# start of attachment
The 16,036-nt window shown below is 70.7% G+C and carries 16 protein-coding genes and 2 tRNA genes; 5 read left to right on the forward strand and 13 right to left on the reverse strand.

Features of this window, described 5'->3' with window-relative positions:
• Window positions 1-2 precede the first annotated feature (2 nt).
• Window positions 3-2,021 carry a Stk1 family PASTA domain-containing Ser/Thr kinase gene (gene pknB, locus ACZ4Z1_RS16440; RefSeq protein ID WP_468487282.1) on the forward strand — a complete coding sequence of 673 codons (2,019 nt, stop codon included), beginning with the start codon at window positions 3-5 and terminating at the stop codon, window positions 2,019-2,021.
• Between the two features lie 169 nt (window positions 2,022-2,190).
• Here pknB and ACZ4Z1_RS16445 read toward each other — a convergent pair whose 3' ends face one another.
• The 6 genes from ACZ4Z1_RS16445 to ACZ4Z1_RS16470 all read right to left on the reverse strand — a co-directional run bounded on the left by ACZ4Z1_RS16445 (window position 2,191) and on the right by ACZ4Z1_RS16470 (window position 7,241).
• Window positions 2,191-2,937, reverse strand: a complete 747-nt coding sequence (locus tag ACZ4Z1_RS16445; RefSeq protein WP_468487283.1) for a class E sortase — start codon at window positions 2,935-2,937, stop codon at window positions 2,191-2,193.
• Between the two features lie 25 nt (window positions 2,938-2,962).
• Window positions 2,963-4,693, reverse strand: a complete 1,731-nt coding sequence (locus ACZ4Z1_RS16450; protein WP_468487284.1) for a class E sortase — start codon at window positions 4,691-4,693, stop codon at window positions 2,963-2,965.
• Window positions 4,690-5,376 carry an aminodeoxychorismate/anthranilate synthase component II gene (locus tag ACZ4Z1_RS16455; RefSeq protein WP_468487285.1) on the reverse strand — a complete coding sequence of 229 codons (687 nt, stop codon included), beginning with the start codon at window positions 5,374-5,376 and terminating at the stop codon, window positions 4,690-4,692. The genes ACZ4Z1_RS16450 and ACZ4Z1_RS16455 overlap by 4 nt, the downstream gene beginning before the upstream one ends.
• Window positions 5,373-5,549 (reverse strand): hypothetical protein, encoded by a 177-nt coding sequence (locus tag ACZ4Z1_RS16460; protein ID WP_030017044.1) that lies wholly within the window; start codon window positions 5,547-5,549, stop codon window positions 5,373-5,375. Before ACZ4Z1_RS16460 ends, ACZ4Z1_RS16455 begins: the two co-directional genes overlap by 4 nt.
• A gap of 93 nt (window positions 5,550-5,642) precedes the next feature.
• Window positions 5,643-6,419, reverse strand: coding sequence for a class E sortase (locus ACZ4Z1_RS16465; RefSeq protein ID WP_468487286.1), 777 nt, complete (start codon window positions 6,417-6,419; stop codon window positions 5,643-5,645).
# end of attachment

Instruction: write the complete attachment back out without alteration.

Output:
The 16,036-nt window shown below is 70.7% G+C and carries 16 protein-coding genes and 2 tRNA genes; 5 read left to right on the forward strand and 13 right to left on the reverse strand.

Features of this window, described 5'->3' with window-relative positions:
• Window positions 1-2 precede the first annotated feature (2 nt).
• Window positions 3-2,021 carry a Stk1 family PASTA domain-containing Ser/Thr kinase gene (gene pknB, locus ACZ4Z1_RS16440; RefSeq protein ID WP_468487282.1) on the forward strand — a complete coding sequence of 673 codons (2,019 nt, stop codon included), beginning with the start codon at window positions 3-5 and terminating at the stop codon, window positions 2,019-2,021.
• Between the two features lie 169 nt (window positions 2,022-2,190).
• Here pknB and ACZ4Z1_RS16445 read toward each other — a convergent pair whose 3' ends face one another.
• The 6 genes from ACZ4Z1_RS16445 to ACZ4Z1_RS16470 all read right to left on the reverse strand — a co-directional run bounded on the left by ACZ4Z1_RS16445 (window position 2,191) and on the right by ACZ4Z1_RS16470 (window position 7,241).
• Window positions 2,191-2,937, reverse strand: a complete 747-nt coding sequence (locus tag ACZ4Z1_RS16445; RefSeq protein WP_468487283.1) for a class E sortase — start codon at window positions 2,935-2,937, stop codon at window positions 2,191-2,193.
• Between the two features lie 25 nt (window positions 2,938-2,962).
• Window positions 2,963-4,693, reverse strand: a complete 1,731-nt coding sequence (locus ACZ4Z1_RS16450; protein WP_468487284.1) for a class E sortase — start codon at window positions 4,691-4,693, stop codon at window positions 2,963-2,965.
• Window positions 4,690-5,376 carry an aminodeoxychorismate/anthranilate synthase component II gene (locus tag ACZ4Z1_RS16455; RefSeq protein WP_468487285.1) on the reverse strand — a complete coding sequence of 229 codons (687 nt, stop codon included), beginning with the start codon at window positions 5,374-5,376 and terminating at the stop codon, window positions 4,690-4,692. The genes ACZ4Z1_RS16450 and ACZ4Z1_RS16455 overlap by 4 nt, the downstream gene beginning before the upstream one ends.
• Window positions 5,373-5,549 (reverse strand): hypothetical protein, encoded by a 177-nt coding sequence (locus tag ACZ4Z1_RS16460; protein ID WP_030017044.1) that lies wholly within the window; start codon window positions 5,547-5,549, stop codon window positions 5,373-5,375. Before ACZ4Z1_RS16460 ends, ACZ4Z1_RS16455 begins: the two co-directional genes overlap by 4 nt.
• A gap of 93 nt (window positions 5,550-5,642) precedes the next feature.
• Window positions 5,643-6,419, reverse strand: coding sequence for a class E sortase (locus ACZ4Z1_RS16465; RefSeq protein ID WP_468487286.1), 777 nt, complete (start codon window positions 6,417-6,419; stop codon window positions 5,643-5,645).